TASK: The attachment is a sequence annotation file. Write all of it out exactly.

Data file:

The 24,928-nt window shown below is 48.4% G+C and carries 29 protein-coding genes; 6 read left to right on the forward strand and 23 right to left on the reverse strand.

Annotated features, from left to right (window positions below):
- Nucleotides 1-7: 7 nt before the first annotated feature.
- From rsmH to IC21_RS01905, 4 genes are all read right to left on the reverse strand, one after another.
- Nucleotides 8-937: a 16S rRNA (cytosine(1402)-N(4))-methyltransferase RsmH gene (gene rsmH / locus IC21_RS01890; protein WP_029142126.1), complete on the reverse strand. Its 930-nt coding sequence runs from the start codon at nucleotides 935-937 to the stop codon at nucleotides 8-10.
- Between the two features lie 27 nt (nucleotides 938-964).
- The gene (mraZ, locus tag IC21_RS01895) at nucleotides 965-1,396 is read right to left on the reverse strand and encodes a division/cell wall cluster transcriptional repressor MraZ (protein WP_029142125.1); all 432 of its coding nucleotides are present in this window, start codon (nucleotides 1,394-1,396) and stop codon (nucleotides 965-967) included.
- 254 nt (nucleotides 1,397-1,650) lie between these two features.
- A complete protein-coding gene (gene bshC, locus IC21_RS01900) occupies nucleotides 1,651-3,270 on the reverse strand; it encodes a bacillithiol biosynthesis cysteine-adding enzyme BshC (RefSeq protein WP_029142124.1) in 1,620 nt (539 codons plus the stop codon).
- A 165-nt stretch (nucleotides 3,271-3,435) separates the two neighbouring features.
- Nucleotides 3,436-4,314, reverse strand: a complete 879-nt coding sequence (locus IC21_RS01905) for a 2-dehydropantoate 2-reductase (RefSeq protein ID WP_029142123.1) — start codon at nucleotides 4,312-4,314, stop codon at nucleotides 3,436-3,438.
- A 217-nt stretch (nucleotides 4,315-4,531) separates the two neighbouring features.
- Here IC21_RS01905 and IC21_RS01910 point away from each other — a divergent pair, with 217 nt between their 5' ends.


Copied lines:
The 24,928-nt window shown below is 48.4% G+C and carries 29 protein-coding genes; 6 read left to right on the forward strand and 23 right to left on the reverse strand.

Annotated features, from left to right (window positions below):
- Nucleotides 1-7: 7 nt before the first annotated feature.
- From rsmH to IC21_RS01905, 4 genes are all read right to left on the reverse strand, one after another.
- Nucleotides 8-937: a 16S rRNA (cytosine(1402)-N(4))-methyltransferase RsmH gene (gene rsmH / locus IC21_RS01890; protein WP_029142126.1), complete on the reverse strand. Its 930-nt coding sequence runs from the start codon at nucleotides 935-937 to the stop codon at nucleotides 8-10.
- Between the two features lie 27 nt (nucleotides 938-964).
- The gene (mraZ, locus tag IC21_RS01895) at nucleotides 965-1,396 is read right to left on the reverse strand and encodes a division/cell wall cluster transcriptional repressor MraZ (protein WP_029142125.1); all 432 of its coding nucleotides are present in this window, start codon (nucleotides 1,394-1,396) and stop codon (nucleotides 965-967) included.
- 254 nt (nucleotides 1,397-1,650) lie between these two features.
- A complete protein-coding gene (gene bshC, locus IC21_RS01900) occupies nucleotides 1,651-3,270 on the reverse strand; it encodes a bacillithiol biosynthesis cysteine-adding enzyme BshC (RefSeq protein WP_029142124.1) in 1,620 nt (539 codons plus the stop codon).
- A 165-nt stretch (nucleotides 3,271-3,435) separates the two neighbouring features.
- Nucleotides 3,436-4,314, reverse strand: a complete 879-nt coding sequence (locus IC21_RS01905) for a 2-dehydropantoate 2-reductase (RefSeq protein ID WP_029142123.1) — start codon at nucleotides 4,312-4,314, stop codon at nucleotides 3,436-3,438.
- A 217-nt stretch (nucleotides 4,315-4,531) separates the two neighbouring features.
- Here IC21_RS01905 and IC21_RS01910 point away from each other — a divergent pair, with 217 nt between their 5' ends.